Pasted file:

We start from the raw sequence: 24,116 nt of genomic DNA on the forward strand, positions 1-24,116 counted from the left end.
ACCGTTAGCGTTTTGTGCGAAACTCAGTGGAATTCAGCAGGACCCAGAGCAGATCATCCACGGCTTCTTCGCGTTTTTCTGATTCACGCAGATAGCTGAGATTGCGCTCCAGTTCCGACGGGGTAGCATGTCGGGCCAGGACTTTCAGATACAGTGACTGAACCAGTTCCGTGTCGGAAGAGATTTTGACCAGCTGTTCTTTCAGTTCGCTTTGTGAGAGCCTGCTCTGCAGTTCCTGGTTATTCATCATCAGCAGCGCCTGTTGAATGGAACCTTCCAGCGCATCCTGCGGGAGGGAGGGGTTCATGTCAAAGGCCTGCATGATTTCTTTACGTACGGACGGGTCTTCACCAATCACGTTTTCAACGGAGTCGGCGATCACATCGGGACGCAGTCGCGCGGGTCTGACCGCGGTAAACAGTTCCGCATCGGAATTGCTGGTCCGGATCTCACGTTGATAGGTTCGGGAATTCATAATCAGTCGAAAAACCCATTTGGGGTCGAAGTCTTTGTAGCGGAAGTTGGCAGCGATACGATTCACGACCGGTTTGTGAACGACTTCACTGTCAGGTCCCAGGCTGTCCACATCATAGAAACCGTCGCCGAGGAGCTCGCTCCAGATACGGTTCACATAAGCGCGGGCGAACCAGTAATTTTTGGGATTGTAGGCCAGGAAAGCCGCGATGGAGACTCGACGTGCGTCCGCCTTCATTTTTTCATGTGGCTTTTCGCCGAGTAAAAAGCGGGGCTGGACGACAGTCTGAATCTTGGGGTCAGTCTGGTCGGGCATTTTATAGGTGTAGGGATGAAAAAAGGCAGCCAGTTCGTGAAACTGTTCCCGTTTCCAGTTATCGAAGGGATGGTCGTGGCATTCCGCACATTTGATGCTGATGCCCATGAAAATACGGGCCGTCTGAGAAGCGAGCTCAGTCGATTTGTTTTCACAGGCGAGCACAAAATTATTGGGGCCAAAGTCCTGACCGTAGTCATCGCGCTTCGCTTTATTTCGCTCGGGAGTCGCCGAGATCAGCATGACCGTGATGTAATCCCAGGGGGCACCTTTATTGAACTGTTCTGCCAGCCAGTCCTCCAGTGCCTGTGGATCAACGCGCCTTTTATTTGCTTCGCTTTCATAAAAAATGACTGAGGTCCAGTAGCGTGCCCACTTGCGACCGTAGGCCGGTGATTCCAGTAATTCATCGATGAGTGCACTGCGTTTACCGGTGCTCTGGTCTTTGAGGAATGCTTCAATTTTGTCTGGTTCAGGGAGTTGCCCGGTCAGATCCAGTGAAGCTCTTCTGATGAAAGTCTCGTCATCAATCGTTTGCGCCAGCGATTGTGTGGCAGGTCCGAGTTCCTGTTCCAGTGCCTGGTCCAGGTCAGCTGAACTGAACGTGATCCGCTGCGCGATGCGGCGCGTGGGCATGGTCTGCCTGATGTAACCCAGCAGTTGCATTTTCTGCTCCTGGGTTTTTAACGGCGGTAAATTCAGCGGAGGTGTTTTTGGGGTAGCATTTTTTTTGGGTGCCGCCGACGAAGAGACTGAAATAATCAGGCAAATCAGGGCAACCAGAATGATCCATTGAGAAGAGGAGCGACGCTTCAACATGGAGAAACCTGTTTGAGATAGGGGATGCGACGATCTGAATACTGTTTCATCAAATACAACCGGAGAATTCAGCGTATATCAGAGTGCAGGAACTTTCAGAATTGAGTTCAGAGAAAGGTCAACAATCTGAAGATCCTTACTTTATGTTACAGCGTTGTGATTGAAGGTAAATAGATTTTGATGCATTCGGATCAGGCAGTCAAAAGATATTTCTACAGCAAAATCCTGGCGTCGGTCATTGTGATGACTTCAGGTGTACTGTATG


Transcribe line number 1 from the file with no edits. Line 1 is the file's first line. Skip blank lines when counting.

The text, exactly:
We start from the raw sequence: 24,116 nt of genomic DNA on the forward strand, positions 1-24,116 counted from the left end.